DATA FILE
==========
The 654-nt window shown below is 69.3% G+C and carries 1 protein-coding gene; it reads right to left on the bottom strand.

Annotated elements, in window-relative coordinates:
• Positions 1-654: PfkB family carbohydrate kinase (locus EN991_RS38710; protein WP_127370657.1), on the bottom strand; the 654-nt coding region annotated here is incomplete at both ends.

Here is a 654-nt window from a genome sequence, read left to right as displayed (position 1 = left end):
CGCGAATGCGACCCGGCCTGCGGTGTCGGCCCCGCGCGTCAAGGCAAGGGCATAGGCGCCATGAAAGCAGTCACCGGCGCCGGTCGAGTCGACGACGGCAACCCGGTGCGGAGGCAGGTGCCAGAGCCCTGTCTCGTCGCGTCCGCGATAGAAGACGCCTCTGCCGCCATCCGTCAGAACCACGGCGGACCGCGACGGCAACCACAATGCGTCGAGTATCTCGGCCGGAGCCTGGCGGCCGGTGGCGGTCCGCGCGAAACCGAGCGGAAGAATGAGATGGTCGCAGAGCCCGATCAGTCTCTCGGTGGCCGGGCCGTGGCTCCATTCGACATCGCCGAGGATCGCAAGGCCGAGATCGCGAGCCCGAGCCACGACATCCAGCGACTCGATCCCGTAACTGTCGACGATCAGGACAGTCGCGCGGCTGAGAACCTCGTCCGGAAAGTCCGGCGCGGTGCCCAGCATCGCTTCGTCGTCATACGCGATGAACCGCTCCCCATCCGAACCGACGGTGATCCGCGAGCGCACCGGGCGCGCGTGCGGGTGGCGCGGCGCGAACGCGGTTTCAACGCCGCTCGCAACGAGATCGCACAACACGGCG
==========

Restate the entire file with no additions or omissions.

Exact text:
The 654-nt window shown below is 69.3% G+C and carries 1 protein-coding gene; it reads right to left on the bottom strand.

Annotated elements, in window-relative coordinates:
• Positions 1-654: PfkB family carbohydrate kinase (locus EN991_RS38710; protein WP_127370657.1), on the bottom strand; the 654-nt coding region annotated here is incomplete at both ends.

Here is a 654-nt window from a genome sequence, read left to right as displayed (position 1 = left end):
CGCGAATGCGACCCGGCCTGCGGTGTCGGCCCCGCGCGTCAAGGCAAGGGCATAGGCGCCATGAAAGCAGTCACCGGCGCCGGTCGAGTCGACGACGGCAACCCGGTGCGGAGGCAGGTGCCAGAGCCCTGTCTCGTCGCGTCCGCGATAGAAGACGCCTCTGCCGCCATCCGTCAGAACCACGGCGGACCGCGACGGCAACCACAATGCGTCGAGTATCTCGGCCGGAGCCTGGCGGCCGGTGGCGGTCCGCGCGAAACCGAGCGGAAGAATGAGATGGTCGCAGAGCCCGATCAGTCTCTCGGTGGCCGGGCCGTGGCTCCATTCGACATCGCCGAGGATCGCAAGGCCGAGATCGCGAGCCCGAGCCACGACATCCAGCGACTCGATCCCGTAACTGTCGACGATCAGGACAGTCGCGCGGCTGAGAACCTCGTCCGGAAAGTCCGGCGCGGTGCCCAGCATCGCTTCGTCGTCATACGCGATGAACCGCTCCCCATCCGAACCGACGGTGATCCGCGAGCGCACCGGGCGCGCGTGCGGGTGGCGCGGCGCGAACGCGGTTTCAACGCCGCTCGCAACGAGATCGCACAACACGGCG